From a Multicolor Festival
The 9th Q Film Festival lasted amid protests and criticisms by various circles.
IT ranged from South Africa in the 1950s when apartheid still segregated people on grounds of color and gender to Japan today with the life of a brilliant artist and his transformation. It also varied from broiling mainland China to the city of Jakarta with men and women questioning their identities.
The 9th Q Film Festival opened last week at Goethe Haus to celebrate pluralism. “We actually aim at screening alternative films, which are different from popular pictures shown at movie houses,” said John Badalu, Q Film Festival Director. So, while presenting films about gays, lesbians, and transgender persons, the festival also offered human rights- and social-themed movies.
When it later faced protests from several parties, the case should be seen as an expression of dissent in a democratic country. John Badalu admitted that since the first festival organized in 2002 the event had twice been under fire. “But there have always been good dialogs,” he said.
Here are some of the festival films subjected to opposition.
Director: Daishi Matsunaga
Pyuupiru is a contradiction. In 2001, when the camera of Daishi Matsunaga was scanning his plain face, we watched a lean man, with thin hair and a rather awkward, shy smile, asking what he was supposed to do in front of the lens. However, when we take a look at his designs, drawings, and the colors chosen, we will witness quite a drive, an expression. They constitute an explosion capable of penetrating the channel that combines fine art and fashion.
Pyuupiru is also a contradiction because he was born as the youngest son of Chieko Kumode and Masaru Kumode. But his flamboyant character and inclination to wear skirts and high-heeled shoes, making his parents confused (in the beginning), indicate that Pyuupiru has feminine emotion. His father, mother, and older brother Naoaki Kumode, claimed to feel curious as the youngest kid’s friends called him Pyuupiru. It was the name given by his transvestite friend, Mayuyakko.
His brother also related how he had followed the development of Pyuupiru, not only as a fine art enthusiast but also as a man who was gradually transforming into the gender between a male and a female. With the aid of hormonal injections—which obviously caused physical agony—his body was slowly rid of hair and his breasts grew little by little. “When he said to me that he was a gay, I replied that there was no problem,” added the brother.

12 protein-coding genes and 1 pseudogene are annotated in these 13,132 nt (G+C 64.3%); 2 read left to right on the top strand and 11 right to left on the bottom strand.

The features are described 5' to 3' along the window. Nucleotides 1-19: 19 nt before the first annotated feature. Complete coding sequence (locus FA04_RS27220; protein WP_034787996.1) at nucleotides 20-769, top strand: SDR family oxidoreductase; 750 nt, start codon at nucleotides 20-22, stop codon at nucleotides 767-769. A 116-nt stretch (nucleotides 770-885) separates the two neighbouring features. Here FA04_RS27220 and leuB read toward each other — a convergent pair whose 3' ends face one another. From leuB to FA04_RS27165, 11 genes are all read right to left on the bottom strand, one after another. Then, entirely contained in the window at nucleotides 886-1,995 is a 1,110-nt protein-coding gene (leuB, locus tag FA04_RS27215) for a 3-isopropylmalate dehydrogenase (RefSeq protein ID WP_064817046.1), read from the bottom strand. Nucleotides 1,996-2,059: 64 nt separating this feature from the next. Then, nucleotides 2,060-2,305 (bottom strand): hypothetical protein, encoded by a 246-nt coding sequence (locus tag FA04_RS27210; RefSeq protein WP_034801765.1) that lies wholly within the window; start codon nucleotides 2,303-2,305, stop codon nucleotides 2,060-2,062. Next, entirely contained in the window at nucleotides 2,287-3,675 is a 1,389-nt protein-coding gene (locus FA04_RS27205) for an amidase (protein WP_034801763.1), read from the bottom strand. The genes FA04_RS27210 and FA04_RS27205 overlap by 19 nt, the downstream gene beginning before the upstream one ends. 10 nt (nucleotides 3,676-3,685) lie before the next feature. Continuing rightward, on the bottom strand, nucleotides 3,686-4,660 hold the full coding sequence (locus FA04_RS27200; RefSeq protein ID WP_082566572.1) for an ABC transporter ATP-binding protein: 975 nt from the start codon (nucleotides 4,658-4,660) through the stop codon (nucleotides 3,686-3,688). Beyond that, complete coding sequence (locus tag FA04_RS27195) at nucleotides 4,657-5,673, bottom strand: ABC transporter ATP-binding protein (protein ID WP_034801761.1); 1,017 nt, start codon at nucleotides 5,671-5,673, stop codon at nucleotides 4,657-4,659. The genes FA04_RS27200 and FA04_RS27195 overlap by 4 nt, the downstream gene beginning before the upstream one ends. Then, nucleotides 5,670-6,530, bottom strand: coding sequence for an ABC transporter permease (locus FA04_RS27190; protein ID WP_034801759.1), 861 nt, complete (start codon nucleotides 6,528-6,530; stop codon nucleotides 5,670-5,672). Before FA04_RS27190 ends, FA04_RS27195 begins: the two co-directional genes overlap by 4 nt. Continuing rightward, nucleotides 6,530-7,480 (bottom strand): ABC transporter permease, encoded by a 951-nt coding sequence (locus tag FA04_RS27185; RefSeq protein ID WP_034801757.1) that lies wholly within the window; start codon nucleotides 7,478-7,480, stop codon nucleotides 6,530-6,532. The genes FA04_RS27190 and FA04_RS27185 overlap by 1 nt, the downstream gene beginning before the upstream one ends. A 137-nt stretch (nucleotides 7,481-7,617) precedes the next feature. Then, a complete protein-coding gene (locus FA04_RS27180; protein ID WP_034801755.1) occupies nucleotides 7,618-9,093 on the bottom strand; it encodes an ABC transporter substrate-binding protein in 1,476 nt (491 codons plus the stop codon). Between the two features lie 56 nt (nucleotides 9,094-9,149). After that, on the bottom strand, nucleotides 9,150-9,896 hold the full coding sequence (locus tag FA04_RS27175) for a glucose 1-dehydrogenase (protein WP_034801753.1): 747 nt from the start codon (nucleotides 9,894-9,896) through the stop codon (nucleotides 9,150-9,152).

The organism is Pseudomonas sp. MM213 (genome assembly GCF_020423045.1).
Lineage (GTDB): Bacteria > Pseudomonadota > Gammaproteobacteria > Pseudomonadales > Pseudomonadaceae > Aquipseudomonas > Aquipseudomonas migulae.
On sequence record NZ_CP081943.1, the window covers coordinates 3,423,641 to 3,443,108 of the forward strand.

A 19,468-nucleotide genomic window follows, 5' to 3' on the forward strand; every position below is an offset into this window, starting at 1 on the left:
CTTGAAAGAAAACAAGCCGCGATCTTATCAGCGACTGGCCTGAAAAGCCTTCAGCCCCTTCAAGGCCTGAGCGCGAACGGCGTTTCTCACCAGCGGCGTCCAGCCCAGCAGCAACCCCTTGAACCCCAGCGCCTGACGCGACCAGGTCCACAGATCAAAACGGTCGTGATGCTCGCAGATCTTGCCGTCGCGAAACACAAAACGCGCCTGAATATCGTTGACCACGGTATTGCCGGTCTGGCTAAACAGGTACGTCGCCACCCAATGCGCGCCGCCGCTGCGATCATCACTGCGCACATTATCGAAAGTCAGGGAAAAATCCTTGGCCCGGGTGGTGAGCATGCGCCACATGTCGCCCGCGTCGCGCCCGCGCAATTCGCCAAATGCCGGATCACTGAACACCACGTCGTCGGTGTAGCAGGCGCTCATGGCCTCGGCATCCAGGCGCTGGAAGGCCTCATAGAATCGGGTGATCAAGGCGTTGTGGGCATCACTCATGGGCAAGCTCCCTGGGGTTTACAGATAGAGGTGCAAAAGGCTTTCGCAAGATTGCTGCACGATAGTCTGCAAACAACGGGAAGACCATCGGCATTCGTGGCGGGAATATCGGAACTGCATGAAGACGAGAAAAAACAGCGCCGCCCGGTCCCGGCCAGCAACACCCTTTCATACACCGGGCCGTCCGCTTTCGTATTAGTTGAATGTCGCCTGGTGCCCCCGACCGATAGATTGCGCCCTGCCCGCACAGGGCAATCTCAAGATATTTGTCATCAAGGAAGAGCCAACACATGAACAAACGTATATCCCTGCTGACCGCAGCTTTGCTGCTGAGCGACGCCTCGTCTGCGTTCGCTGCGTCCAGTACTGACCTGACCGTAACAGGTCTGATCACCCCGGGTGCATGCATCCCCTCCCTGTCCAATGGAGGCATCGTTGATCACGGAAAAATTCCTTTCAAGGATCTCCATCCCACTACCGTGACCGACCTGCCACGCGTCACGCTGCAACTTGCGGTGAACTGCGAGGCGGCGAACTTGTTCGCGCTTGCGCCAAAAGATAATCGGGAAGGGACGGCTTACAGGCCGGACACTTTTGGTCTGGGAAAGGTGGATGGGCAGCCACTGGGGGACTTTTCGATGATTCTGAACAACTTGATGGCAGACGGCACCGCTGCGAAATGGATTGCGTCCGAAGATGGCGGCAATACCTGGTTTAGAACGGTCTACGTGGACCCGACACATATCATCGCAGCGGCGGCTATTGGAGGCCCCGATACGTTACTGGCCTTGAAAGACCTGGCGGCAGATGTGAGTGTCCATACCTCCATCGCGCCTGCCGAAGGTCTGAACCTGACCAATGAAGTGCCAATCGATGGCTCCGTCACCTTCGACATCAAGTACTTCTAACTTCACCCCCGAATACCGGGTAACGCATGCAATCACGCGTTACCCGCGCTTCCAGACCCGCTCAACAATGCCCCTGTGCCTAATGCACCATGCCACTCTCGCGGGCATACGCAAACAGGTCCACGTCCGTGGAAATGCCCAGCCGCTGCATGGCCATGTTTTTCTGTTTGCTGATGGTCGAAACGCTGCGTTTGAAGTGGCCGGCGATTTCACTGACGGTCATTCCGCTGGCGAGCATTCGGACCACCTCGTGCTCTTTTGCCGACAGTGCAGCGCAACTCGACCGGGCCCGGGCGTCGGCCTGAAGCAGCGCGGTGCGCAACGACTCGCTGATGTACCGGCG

Pyuupiru further rose to fame as he launched his Planetaria solo display. He designed costumes from his own hand-knitted material—refusing to use knitting and pattern machines—which were later paraded by models. The outfits, mostly with striped motifs, carried symbols of all planets in the universe and their orbital paths. The costume designs and models filling the exhibition room—for those familiar with popular culture—abounded with color contrasts and peculiar formats so that the appearance of Lady Gaga (born several years later) would seem “tame” and “flat.”
Pyuupiru then became a public figure. He was interviewed by various media in Japan. But photographer Masayuki Yoshinaga claimed that some media featured Pyuupiru as a weird fellow. “To me, he should be presented as a creator.”
Yoshinaga is right. Pyuupiru is an artist who behaves as an ordinary person daily, is quite bashful, awkward, and longing for love. Every day Pyuupiru works with a manga cafe for a living. “By working here I can back up my creations,” said Pyuupiru. “Usually I buy material, yarns, glue and others when there are discount sales.”
Pyuupiru’s works often need meticulous craftsmanship. An example is when he built a mountain with artificial flowers to mark his granny’s death anniversary. He made the flowers one by one with different sheets in various colors and formats, which were piled up like a big mountain, and Pyuupiru entered an opening to sit in the middle. Whether it was an installation art or not, Pyuupiru wouldn’t bother, as the creation eventually led to debate among fine art critics.
Since this is a documentary, director Daishi Matsunaga certainly followed Pyuupiru’s emotional ups and downs, including his ties with somebody called “Papa” (who of course refused to be exposed) and breaking his heart.
The ending of this film is filled with sadness and at the same time grandeur. Pyuupiru is portrayed in his solo exhibition flaunting not only his works but also his very self. Visitors observed how Pyuupiru took off his costumes one by one. Among those present were his father, mother and brother, who so lovingly accepted him as he was… At the end of the scene, with Pyuupiru shedding tears, we can grasp how difficult and complex the life of Pyuupiru has been, with all the contradiction and duality.
The World Unseen
Director: Shamim Sarif
Scriptwriter: Shamim Sarif, based on a novel of the same title and writer
Actors: Lisa Ray, Sheetal Sheth
Back in 1952, South Africa was not only divided by skin color, but also by gender discrimination. We all know the separation between the blacks and whites, but only few realize that there were other colored people (usually of Indian descent) there who suffered from their own problems. While obviously not part of the white community, they regarded black people as nothing more than lower-class citizens whose sole purpose is to serve those who rank higher in the society.